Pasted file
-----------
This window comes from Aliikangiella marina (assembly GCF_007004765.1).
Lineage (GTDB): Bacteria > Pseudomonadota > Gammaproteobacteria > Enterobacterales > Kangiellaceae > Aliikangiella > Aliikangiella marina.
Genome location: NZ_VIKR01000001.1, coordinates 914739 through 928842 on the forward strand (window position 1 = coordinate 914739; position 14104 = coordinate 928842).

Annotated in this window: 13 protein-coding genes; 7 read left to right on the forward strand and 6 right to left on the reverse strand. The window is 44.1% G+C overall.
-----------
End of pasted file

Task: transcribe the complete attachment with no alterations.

This window comes from Aliikangiella marina (assembly GCF_007004765.1).
Lineage (GTDB): Bacteria > Pseudomonadota > Gammaproteobacteria > Enterobacterales > Kangiellaceae > Aliikangiella > Aliikangiella marina.
Genome location: NZ_VIKR01000001.1, coordinates 914739 through 928842 on the forward strand (window position 1 = coordinate 914739; position 14104 = coordinate 928842).

Annotated in this window: 13 protein-coding genes; 7 read left to right on the forward strand and 6 right to left on the reverse strand. The window is 44.1% G+C overall.